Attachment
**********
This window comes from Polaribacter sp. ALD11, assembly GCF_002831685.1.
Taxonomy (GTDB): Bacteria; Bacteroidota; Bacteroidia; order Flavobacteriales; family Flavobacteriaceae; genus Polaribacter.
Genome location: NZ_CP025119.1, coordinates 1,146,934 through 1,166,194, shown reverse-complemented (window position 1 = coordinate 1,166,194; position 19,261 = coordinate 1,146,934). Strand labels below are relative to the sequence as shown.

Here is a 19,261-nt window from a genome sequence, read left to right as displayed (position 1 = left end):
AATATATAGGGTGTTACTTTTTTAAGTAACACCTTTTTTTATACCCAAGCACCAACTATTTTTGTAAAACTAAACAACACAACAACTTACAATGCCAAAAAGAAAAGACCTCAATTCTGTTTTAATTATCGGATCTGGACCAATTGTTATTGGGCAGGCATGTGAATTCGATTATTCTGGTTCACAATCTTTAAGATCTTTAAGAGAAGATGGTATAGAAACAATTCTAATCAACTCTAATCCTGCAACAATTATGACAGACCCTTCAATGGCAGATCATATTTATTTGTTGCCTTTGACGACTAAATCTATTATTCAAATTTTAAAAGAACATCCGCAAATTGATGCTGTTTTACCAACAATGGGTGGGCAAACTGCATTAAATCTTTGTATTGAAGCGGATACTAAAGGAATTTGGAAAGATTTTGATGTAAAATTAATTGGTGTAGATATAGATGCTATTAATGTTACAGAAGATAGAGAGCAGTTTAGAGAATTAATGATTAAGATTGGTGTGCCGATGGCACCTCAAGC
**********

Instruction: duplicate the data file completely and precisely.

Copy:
This window comes from Polaribacter sp. ALD11, assembly GCF_002831685.1.
Taxonomy (GTDB): Bacteria; Bacteroidota; Bacteroidia; order Flavobacteriales; family Flavobacteriaceae; genus Polaribacter.
Genome location: NZ_CP025119.1, coordinates 1,146,934 through 1,166,194, shown reverse-complemented (window position 1 = coordinate 1,166,194; position 19,261 = coordinate 1,146,934). Strand labels below are relative to the sequence as shown.

Here is a 19,261-nt window from a genome sequence, read left to right as displayed (position 1 = left end):
AATATATAGGGTGTTACTTTTTTAAGTAACACCTTTTTTTATACCCAAGCACCAACTATTTTTGTAAAACTAAACAACACAACAACTTACAATGCCAAAAAGAAAAGACCTCAATTCTGTTTTAATTATCGGATCTGGACCAATTGTTATTGGGCAGGCATGTGAATTCGATTATTCTGGTTCACAATCTTTAAGATCTTTAAGAGAAGATGGTATAGAAACAATTCTAATCAACTCTAATCCTGCAACAATTATGACAGACCCTTCAATGGCAGATCATATTTATTTGTTGCCTTTGACGACTAAATCTATTATTCAAATTTTAAAAGAACATCCGCAAATTGATGCTGTTTTACCAACAATGGGTGGGCAAACTGCATTAAATCTTTGTATTGAAGCGGATACTAAAGGAATTTGGAAAGATTTTGATGTAAAATTAATTGGTGTAGATATAGATGCTATTAATGTTACAGAAGATAGAGAGCAGTTTAGAGAATTAATGATTAAGATTGGTGTGCCGATGGCACCTCAAGC